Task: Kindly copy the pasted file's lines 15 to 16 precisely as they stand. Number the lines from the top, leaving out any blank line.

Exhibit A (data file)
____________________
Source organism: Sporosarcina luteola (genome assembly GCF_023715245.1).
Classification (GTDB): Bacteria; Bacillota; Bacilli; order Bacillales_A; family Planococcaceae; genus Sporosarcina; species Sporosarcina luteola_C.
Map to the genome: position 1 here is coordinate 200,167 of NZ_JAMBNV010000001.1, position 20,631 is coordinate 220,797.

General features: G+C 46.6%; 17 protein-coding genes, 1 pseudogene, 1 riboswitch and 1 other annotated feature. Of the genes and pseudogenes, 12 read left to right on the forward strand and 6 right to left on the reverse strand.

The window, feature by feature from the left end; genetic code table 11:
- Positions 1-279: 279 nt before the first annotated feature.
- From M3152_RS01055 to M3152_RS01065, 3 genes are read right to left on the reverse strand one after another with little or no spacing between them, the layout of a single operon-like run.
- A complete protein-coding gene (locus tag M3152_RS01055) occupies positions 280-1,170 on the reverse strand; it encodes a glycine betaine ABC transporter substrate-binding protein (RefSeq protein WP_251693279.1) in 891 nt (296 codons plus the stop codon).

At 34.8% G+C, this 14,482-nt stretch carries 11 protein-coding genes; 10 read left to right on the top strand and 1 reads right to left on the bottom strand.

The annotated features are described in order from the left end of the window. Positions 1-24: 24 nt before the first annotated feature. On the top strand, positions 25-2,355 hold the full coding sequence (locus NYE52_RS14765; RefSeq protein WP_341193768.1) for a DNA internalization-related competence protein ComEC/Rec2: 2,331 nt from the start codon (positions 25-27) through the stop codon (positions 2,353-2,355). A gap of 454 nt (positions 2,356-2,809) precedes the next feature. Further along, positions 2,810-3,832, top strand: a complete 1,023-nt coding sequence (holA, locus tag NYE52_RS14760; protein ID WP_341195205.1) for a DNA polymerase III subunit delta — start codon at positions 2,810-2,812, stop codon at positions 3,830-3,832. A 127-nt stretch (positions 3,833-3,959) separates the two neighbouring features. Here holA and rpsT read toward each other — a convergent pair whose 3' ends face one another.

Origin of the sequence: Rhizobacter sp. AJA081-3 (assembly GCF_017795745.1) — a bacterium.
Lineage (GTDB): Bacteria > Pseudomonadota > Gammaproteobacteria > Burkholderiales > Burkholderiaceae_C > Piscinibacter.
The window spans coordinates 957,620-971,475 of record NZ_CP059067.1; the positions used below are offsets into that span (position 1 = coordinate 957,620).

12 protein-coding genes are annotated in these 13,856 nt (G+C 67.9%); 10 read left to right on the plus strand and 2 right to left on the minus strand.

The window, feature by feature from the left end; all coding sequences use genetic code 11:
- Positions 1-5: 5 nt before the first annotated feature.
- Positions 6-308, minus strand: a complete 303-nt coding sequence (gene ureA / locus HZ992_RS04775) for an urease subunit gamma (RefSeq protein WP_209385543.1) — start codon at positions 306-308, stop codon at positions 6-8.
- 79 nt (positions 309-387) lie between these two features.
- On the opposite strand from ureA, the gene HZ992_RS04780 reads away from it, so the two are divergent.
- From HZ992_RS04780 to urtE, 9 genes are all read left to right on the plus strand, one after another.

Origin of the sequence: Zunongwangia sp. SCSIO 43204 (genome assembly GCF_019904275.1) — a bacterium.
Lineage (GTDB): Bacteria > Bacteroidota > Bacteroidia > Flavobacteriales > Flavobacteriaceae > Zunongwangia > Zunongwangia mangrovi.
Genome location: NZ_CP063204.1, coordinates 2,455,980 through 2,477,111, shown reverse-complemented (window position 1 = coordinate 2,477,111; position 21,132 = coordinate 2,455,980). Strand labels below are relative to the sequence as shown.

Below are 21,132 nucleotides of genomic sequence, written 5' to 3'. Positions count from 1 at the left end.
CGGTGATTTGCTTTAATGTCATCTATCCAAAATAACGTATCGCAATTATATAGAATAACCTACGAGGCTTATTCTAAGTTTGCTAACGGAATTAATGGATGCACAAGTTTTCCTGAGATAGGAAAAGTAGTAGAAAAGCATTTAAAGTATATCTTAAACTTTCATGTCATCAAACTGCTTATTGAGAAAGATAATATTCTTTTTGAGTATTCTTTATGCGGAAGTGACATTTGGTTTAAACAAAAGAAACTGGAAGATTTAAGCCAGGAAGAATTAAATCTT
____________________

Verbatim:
The window, feature by feature from the left end; all coding sequences use genetic code 11:
- Positions 1-5: 5 nt before the first annotated feature.